The Southern Ocean around Antarctica, which connects the Atlantic, the Pacific and Indian Oceans, is believed by climate scientists to hold important information about global warming. It was for this reason that Italian photographer/oceanographer Fabiano Busdraghi traveled there in 2007. When he returned, he had compiled a stunning compilation of images of the world’s most remote continent. Said Busdraghi of the mission:
What interested me in this series of pictures was, through the landscape photo, to reflect some special feelings experienced in Antarctica. Apart from the cold, outer space, vastness, loneliness, etc. the strongest feeling for me was a return to a state of pure and primitive existence, the feeling that the whole superstructure of the civilization, culture, social relations are finally meaningless, and eliminate a direct contact with things and existence.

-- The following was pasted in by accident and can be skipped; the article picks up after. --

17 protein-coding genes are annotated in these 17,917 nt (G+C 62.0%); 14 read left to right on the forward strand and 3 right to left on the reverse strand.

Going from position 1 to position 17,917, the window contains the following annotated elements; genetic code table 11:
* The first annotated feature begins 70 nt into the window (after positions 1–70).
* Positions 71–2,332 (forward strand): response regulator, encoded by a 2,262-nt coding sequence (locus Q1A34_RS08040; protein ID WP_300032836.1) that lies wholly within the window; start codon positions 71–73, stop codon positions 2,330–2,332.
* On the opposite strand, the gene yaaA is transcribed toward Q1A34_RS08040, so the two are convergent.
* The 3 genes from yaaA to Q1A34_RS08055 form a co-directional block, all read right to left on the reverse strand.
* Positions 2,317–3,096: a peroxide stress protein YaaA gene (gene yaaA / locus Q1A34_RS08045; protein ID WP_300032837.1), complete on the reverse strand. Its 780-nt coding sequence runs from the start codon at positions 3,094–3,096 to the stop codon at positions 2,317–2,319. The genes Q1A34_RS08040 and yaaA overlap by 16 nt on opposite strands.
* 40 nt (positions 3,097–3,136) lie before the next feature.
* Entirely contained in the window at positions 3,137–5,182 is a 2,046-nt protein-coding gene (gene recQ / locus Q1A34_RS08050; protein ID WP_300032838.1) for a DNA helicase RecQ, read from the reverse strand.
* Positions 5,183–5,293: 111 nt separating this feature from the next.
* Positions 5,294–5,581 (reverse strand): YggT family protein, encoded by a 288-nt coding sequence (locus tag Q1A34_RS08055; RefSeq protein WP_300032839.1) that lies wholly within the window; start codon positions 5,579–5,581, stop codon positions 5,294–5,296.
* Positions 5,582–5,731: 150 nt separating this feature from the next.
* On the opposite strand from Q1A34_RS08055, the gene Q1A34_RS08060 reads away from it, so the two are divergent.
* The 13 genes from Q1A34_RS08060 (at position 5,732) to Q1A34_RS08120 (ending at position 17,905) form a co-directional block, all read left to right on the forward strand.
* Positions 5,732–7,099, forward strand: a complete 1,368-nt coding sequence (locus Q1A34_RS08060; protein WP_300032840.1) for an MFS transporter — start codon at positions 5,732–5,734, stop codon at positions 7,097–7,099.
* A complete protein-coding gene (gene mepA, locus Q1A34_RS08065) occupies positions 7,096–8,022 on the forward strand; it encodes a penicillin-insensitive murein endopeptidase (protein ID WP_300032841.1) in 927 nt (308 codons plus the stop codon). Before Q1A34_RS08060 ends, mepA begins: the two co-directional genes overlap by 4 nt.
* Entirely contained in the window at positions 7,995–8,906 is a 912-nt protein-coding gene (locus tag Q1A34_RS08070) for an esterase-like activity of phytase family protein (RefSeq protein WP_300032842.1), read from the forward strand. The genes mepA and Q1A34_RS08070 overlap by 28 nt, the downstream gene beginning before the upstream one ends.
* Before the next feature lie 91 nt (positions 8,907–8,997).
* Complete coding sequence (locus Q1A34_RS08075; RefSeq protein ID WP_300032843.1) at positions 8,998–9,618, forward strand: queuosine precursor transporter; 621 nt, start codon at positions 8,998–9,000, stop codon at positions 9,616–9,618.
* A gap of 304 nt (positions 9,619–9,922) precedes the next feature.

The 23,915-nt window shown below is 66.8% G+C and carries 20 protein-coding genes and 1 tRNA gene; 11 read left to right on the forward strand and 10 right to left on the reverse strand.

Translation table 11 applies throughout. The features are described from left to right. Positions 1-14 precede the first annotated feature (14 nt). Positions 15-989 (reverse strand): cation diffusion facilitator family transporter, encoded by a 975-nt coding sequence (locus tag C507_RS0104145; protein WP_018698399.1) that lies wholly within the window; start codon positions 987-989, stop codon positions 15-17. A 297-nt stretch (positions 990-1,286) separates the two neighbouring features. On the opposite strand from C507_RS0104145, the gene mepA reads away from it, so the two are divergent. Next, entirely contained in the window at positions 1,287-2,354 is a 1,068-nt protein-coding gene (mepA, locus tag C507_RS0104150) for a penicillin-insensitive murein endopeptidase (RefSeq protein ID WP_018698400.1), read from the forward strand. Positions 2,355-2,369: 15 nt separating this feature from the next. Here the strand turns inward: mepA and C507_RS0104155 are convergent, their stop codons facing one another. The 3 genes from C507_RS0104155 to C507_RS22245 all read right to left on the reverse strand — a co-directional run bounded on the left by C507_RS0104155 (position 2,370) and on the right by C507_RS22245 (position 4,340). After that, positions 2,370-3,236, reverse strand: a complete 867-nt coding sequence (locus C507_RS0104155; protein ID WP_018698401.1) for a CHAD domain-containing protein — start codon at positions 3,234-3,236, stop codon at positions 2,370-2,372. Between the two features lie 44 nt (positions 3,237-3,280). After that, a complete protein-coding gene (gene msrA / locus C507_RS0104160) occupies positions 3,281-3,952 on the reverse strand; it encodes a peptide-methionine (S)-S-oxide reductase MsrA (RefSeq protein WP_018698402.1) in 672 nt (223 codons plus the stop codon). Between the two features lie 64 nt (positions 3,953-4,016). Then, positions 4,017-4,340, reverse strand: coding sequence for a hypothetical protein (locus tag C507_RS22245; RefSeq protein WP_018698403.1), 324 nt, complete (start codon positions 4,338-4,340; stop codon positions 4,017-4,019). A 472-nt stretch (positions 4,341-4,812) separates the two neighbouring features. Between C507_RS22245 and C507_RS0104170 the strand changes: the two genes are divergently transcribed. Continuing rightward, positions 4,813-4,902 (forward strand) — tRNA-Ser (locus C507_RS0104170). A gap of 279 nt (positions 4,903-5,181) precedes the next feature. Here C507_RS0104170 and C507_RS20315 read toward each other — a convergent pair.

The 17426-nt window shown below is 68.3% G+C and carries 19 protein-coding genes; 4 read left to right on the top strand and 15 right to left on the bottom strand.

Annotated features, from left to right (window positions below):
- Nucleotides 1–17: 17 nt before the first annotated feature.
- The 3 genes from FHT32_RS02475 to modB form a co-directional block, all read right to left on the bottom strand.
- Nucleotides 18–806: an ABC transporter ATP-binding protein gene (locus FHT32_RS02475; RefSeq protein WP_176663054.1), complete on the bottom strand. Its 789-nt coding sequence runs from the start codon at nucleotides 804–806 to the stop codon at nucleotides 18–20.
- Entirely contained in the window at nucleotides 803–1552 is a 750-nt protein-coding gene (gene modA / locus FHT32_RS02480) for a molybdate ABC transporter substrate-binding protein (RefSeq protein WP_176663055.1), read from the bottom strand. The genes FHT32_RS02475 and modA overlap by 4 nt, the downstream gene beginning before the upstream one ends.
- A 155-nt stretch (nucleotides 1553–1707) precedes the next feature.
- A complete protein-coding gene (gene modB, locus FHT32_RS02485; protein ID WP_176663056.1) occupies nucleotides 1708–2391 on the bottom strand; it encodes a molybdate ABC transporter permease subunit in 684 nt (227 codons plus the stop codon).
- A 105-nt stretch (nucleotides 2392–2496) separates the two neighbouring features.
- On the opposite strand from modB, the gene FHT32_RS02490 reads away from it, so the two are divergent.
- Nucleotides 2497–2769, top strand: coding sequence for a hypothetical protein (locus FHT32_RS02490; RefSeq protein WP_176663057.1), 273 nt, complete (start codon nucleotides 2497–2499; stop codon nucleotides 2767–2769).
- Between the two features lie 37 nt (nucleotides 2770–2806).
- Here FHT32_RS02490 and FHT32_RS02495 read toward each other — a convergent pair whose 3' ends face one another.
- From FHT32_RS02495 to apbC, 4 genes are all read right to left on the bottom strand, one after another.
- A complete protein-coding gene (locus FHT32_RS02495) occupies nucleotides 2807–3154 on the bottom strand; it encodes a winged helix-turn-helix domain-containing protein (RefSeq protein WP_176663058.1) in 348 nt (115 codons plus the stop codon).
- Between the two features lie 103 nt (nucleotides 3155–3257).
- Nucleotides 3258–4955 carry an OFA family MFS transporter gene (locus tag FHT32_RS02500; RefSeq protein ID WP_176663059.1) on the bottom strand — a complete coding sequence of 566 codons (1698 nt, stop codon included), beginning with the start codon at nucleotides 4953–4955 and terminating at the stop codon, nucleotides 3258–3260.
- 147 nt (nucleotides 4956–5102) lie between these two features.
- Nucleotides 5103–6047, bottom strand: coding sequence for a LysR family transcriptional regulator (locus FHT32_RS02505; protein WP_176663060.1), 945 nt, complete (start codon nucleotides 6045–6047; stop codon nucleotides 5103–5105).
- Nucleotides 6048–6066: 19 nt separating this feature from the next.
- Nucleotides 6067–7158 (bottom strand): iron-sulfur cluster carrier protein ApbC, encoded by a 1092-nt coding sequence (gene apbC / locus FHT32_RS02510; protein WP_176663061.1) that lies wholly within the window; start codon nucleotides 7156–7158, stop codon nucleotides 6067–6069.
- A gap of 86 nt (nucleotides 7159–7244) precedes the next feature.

The great white continent explains what life could be without us, the land before it knew man… I have therefore sought to reduce the landscape to its essence, pure and simple forms at the limit of abstraction. As if the landscape was reflected only by a graphic sign, a metaphysical message from nature.
For more, read a first-hand account of Busdraghi’s Antarctic travels here.